Gestational Diabetes Linked to Greater Autism Risk in Children
Mothers who have gestational diabetes (GD) by the 26th week of pregnancy are more likely to have children that develop autism later in life, a new study from Kaiser reports.
Over 322,000 children were involved in the study who were born between January 1995 and December 2009. Offspring who were exposed to gestational diabetes were 63 percent more likely to have an autism spectrum disorder than children who were not exposed to GD.
While the study doesn't prove a cause-and-effect relationship between GD and autism, it does raise questions about how brain health is affected when babies in utero are exposed to GD, said Dr. Anny H. Xiang, lead study author.
"The exposure of fetuses to maternal hyperglycemia may have long-lasting effects on organ development and function, but whether this can disrupt fetal brain development and heighten risk for neurobehavioral developmental disorders in offspring is less clear," Xiang said.
Early diagnosis might reduce risk
The study found that mothers who developed GD after 26 weeks of pregnancy did not have children more likely to develop autism, suggesting that gestational diabetes in the first six months or so of pregnancy could pose the greatest risk for children.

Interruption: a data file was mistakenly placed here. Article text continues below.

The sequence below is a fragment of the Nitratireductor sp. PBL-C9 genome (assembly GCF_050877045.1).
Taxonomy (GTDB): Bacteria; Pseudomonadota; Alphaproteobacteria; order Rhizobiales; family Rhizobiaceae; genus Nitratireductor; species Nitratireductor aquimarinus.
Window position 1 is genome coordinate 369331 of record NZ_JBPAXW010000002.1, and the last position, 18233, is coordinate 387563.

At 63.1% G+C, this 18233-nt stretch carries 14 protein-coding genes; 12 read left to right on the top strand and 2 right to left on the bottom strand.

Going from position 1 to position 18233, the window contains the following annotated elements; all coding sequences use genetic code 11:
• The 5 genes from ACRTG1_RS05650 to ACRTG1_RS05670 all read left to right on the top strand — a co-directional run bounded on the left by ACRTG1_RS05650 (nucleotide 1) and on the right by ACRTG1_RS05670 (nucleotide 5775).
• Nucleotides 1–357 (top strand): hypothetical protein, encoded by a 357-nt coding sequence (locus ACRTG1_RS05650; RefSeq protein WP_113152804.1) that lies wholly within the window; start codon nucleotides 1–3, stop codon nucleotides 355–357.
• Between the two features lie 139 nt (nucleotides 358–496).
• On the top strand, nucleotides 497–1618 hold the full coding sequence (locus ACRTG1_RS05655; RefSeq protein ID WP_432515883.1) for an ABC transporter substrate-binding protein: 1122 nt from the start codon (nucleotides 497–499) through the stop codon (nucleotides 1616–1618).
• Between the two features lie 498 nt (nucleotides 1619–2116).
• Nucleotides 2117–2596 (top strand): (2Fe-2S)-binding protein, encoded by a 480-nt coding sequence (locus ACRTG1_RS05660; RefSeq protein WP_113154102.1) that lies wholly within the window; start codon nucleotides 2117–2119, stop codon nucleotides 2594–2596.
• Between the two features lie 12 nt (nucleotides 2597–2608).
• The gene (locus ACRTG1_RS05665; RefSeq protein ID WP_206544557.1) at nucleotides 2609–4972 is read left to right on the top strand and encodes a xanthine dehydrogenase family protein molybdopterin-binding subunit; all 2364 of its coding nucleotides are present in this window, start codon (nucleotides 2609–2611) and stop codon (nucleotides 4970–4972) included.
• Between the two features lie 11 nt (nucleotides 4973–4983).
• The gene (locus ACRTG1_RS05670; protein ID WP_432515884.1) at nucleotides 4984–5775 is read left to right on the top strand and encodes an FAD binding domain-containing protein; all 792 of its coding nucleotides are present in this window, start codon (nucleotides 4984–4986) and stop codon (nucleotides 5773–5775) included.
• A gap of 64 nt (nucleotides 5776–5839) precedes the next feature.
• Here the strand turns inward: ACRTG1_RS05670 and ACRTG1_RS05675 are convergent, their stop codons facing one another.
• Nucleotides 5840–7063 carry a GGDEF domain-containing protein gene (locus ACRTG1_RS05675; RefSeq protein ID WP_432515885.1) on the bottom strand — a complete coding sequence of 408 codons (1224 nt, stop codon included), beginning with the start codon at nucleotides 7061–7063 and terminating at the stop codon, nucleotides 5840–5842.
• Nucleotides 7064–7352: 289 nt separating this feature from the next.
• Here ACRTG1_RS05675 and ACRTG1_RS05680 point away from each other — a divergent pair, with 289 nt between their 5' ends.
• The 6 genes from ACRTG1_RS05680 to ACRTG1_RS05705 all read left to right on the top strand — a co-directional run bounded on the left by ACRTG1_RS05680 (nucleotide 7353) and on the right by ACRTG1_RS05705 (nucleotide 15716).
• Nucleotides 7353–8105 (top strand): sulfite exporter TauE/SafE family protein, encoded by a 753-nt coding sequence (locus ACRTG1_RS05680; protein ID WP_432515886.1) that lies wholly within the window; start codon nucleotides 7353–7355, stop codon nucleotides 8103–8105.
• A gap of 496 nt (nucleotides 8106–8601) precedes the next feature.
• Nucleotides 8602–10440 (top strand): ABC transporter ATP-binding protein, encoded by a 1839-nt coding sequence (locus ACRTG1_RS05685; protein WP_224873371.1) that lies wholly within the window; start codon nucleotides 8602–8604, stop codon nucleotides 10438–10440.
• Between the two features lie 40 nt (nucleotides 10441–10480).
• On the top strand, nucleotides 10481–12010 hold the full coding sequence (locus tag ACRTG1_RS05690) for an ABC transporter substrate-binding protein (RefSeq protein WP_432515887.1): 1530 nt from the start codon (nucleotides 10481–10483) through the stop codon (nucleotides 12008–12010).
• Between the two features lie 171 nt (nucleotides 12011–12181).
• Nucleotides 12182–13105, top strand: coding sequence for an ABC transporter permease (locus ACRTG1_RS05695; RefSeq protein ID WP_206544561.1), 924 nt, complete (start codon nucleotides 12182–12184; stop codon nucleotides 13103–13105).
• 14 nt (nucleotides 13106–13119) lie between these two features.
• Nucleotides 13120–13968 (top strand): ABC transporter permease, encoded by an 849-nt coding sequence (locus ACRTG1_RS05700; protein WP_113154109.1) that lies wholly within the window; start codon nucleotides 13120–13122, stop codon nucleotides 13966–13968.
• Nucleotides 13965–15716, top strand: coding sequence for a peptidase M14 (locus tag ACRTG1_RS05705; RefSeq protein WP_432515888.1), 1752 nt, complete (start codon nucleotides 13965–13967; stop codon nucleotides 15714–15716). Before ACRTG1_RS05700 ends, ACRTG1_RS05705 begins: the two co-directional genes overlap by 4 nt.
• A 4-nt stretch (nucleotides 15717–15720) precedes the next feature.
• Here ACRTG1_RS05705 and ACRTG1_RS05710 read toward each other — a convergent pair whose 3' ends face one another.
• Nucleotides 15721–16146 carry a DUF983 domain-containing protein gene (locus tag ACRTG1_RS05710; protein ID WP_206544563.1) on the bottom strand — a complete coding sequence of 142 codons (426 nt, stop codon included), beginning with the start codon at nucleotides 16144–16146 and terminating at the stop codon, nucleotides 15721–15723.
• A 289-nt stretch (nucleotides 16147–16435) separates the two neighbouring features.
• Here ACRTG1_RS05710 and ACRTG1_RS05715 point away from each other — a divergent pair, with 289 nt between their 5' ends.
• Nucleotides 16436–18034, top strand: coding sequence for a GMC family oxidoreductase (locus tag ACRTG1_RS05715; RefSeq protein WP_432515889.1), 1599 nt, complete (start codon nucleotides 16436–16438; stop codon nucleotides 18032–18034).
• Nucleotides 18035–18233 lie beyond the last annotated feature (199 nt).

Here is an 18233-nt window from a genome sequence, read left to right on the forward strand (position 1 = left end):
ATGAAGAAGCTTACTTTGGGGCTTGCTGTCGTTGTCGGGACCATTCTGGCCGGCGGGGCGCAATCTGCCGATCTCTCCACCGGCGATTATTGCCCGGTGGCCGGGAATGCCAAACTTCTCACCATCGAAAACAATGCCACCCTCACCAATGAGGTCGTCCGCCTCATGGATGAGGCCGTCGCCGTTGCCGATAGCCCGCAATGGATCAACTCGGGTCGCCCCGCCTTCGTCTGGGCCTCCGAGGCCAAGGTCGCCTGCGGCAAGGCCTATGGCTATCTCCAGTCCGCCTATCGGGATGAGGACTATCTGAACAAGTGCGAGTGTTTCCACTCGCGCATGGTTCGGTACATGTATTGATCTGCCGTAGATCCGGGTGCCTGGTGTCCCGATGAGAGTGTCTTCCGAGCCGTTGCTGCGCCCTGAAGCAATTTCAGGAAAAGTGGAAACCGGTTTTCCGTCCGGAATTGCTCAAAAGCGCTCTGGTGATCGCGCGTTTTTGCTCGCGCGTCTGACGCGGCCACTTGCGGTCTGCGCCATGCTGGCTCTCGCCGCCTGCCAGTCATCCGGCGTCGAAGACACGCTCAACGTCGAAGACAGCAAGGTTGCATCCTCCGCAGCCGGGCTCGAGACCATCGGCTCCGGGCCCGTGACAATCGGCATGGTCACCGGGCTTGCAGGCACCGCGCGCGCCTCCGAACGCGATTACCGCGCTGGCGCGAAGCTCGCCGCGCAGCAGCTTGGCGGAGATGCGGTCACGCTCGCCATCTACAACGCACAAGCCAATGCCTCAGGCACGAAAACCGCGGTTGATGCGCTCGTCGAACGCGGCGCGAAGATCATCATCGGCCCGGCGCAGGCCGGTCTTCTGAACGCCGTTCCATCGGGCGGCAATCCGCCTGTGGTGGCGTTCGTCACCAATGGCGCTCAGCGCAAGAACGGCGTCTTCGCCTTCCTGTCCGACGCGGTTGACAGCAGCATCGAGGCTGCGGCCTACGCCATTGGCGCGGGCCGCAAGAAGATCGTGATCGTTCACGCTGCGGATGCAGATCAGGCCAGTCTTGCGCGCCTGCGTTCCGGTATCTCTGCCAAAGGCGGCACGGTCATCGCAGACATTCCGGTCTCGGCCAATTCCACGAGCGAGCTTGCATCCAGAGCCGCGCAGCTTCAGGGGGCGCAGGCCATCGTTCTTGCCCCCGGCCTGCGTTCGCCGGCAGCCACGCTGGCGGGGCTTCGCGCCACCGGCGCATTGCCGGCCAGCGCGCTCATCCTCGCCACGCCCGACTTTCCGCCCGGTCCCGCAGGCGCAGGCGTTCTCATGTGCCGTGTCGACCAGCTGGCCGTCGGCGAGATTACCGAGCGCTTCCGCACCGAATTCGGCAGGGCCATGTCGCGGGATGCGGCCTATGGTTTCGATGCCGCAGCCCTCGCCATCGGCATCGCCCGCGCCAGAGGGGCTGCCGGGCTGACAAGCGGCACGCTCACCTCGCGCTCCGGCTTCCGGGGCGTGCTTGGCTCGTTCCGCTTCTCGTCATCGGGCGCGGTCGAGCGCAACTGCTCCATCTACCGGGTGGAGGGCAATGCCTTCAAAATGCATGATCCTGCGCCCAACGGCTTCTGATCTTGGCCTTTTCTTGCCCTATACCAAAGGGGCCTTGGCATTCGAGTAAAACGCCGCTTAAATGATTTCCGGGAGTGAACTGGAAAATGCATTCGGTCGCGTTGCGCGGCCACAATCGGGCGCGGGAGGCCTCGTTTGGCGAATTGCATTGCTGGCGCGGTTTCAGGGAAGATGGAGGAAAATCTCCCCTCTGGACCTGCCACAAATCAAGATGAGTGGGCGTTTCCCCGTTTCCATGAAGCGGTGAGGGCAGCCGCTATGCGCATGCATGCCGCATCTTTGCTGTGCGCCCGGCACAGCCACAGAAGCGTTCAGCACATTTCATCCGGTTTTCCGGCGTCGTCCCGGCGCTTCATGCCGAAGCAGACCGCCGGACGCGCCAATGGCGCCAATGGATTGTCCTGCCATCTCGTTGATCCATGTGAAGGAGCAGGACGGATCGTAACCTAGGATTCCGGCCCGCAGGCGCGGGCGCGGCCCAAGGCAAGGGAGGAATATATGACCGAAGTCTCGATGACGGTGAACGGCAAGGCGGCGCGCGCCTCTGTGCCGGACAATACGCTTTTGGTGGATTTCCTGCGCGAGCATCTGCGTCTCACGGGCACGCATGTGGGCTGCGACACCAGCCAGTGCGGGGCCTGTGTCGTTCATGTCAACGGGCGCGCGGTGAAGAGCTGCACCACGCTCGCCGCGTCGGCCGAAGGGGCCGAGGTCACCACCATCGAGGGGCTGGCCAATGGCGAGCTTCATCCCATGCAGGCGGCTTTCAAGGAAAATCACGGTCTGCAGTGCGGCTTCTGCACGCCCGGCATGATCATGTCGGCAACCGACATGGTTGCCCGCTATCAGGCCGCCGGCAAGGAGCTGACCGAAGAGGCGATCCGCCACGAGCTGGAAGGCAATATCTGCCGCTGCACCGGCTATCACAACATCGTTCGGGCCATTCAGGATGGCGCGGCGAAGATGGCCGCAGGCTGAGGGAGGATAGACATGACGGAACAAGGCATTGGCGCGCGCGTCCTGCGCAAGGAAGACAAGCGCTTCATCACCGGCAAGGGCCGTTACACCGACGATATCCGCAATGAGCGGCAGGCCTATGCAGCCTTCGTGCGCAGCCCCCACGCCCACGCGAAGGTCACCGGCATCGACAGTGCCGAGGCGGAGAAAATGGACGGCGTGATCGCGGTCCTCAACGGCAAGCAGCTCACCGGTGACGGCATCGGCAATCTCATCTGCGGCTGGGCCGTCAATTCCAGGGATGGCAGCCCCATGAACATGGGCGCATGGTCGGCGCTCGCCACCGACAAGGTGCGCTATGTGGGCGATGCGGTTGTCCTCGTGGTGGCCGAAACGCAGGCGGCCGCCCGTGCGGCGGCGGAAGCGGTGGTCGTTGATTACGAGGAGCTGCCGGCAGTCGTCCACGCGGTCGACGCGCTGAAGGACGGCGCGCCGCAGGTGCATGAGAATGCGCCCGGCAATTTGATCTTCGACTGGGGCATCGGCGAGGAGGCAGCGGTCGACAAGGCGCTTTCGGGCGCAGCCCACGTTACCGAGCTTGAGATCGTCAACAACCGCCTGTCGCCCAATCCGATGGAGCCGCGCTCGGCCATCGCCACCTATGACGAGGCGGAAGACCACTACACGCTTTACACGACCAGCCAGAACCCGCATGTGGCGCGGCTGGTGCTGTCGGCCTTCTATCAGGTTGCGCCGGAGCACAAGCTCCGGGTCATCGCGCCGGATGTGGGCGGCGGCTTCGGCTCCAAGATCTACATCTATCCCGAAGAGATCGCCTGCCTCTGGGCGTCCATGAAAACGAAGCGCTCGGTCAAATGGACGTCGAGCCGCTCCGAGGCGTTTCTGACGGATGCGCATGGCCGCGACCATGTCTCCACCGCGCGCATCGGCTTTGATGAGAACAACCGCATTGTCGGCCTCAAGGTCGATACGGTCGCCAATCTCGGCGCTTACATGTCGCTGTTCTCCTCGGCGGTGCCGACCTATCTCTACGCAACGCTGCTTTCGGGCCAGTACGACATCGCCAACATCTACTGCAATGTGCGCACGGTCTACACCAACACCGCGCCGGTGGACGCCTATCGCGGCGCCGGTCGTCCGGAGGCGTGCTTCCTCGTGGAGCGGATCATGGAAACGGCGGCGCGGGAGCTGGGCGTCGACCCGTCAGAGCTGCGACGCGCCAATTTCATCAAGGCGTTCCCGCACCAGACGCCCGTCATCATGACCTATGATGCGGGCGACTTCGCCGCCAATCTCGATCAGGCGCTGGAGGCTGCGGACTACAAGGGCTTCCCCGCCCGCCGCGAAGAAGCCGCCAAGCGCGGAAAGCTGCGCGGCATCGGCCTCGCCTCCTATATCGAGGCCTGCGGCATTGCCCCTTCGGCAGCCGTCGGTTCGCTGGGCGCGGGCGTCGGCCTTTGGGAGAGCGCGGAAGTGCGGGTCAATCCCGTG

"If the findings of this study reflect a cause-and-effect relationship, then they add another factor to a growing list of risks associated with gestational diabetes," said study co-author Edward S. Curry, MD.
According to the Centers for Disease Control and Prevention, gestational diabetes rates may be as high as 9.2 percent. Research suggests GD can sometimes lead to further health complications for both mother and child, like obesity and type 2 diabetes.
"Our study findings also suggest that early screening for autism in children of women with gestational diabetes diagnosed by 26 weeks gestation may be warranted," Dr. Curry said.
Source: Kaiser Permanente